Mr. McGuinness, a former commander of the Irish Republican Army (IRA) terror group, died on Monday aged 66, just weeks after stepping down as Deputy First Minister of Northern Ireland.
Crowds walk with coffin in Derry after death of ex-IRA Commander Martin McGuinnessWhere is St Columba's Chapel in Derry? "There are people who never got their answers", he said.
"Martin was a hero in life and a hero in death", he said. "A lot of people had gathered there waiting for the cortège to pass by before it reached Martin McGuinness's home".
His death prompted reactions from politicians and others who paid tribute to the Irish republican, who played a key role in negotiations which led to the signing of the Good Friday Agreement in 1998.
Mr McGuinness was a controversial figure throughout his life.
"However, as my noble friend Lord Trimble (former Ulster Unionist First Minister at Stormont) set out yesterday, he played an indispensable role in bringing the republican movement away from violence to peaceful and democratic means and to building a better Northern Ireland". Much work remains to be done and his passing comes at a time when we need to rededicate ourselves both to nurturing peace and to creating more prosperity for all our citizens.
Politicians from the United Kingdom and Ireland also praised Mr McGuinness's contribution to peace and reconciliation.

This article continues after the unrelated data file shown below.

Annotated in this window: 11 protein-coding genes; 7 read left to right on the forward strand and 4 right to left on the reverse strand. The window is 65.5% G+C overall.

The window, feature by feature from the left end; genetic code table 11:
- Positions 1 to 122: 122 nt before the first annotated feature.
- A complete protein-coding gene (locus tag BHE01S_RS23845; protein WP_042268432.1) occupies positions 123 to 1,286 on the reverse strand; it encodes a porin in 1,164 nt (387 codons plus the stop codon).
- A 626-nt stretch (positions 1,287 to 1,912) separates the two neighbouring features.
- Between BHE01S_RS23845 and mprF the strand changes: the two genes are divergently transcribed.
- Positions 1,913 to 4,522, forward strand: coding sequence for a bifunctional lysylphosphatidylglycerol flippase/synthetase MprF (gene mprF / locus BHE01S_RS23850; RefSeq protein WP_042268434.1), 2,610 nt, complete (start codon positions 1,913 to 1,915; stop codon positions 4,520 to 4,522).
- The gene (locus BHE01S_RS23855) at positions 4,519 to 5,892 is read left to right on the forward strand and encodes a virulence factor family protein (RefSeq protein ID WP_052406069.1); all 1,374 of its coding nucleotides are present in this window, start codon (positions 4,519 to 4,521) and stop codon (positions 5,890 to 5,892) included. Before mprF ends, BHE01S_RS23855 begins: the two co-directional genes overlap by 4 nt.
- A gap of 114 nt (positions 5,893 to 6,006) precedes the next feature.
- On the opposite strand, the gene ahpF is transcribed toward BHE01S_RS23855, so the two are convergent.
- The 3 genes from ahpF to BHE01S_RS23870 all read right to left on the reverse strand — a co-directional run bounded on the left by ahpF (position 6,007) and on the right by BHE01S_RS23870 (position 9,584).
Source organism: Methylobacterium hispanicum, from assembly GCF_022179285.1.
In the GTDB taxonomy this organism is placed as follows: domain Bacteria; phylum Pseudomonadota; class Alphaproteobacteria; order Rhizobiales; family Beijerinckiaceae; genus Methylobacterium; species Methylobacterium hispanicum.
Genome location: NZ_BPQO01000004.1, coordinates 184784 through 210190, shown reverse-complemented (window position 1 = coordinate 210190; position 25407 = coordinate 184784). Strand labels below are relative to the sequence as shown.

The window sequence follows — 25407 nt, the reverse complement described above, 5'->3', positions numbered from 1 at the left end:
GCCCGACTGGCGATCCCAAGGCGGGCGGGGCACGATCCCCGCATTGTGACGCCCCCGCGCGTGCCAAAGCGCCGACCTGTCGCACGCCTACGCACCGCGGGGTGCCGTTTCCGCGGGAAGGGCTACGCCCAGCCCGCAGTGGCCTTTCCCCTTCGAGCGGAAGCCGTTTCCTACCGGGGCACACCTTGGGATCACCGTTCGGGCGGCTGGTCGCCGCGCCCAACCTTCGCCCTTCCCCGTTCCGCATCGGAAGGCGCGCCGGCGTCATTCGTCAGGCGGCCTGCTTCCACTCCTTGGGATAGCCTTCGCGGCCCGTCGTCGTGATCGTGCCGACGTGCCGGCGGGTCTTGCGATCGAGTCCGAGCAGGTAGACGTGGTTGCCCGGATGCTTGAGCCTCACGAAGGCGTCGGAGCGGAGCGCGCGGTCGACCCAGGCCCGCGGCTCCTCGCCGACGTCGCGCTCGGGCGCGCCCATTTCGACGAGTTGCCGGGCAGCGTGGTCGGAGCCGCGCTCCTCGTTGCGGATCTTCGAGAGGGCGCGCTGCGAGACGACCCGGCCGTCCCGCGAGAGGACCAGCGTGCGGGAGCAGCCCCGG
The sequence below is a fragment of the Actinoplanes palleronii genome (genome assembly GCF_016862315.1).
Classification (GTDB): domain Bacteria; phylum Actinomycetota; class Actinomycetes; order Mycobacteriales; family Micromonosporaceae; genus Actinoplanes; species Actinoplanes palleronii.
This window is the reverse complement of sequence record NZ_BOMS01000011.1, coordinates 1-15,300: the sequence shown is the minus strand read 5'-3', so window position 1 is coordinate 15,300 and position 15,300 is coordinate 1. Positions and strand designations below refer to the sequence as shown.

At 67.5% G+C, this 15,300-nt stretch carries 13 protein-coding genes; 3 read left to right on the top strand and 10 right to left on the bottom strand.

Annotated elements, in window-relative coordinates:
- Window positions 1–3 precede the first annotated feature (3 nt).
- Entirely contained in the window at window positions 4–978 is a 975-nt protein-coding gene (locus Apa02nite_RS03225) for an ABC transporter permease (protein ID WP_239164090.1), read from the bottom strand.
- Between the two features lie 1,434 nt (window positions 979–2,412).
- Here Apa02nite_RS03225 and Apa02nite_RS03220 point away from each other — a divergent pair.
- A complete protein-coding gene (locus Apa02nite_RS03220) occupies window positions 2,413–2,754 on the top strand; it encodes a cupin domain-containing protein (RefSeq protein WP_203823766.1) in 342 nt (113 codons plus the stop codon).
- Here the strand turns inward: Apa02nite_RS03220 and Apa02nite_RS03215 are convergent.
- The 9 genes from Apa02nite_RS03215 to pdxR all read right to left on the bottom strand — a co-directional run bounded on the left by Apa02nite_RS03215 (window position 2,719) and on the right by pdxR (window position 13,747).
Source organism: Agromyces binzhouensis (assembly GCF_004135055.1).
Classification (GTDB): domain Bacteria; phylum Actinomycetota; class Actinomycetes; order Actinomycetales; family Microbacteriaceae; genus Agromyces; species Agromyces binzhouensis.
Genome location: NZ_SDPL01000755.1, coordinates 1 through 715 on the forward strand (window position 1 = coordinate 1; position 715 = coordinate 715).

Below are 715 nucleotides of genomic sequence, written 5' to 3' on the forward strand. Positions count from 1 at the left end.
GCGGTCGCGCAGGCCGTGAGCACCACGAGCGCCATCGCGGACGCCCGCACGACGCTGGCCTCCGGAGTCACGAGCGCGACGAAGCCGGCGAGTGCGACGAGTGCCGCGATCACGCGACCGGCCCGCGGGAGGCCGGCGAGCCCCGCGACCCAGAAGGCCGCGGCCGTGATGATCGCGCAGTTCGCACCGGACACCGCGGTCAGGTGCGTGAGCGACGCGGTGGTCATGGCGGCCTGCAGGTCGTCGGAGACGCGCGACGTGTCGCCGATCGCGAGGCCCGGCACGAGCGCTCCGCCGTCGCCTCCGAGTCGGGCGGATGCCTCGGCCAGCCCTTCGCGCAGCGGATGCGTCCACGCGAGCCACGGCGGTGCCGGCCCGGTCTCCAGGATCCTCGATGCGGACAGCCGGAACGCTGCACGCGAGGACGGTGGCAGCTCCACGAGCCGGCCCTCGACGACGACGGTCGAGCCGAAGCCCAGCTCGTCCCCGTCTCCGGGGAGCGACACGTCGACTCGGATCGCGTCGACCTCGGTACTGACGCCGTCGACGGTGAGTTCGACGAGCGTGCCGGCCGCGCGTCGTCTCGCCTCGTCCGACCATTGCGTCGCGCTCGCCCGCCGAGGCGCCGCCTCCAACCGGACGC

The North Antrim MP said he had gone from viewing Mr McGuinness as the "godfather of the IRA" to considering him a personal friend.
His statesmanship as deputy First Minister has been central to the success of the peace process over the last decade. The move saw the Executive collapse and a snap election triggered.
Mr McGuinness' funeral will be held in Derry city on Thursday afternoon.
West Belfast has always been known as the most Republican part of the city and is a stronghold of support for Sinn Fein.
It took place hours after crowds in Londonderry accompanied his coffin on his final journey home to his Bogside neighbourhood.
Mr Adams said that Mr McGuinness led the IRA when there was a war and then led the IRA into peace and that Mr McGuinness "genuinely believed in reconciliation, even if it made people uncomfortable".
"If unionism has anything to learn from Martin McGuinness it is the importance of outreach".
Tony Blair (l) meets Gerry Adams (c) and Martin McGuinness (r) in his parliamentary office in 2007.
He added: "It's been a very hard day for people here in Derry".
Priest Gary Donegan hailed Mr McGuinness' contribution to the peace process as he addressed the vigil.
Given his previous IRA activities, Martin had credibility with the rank-and-file militarists in the republican movement and this was deployed to quell charges of a sell-out as Sinn Féin first engaged in peace talks.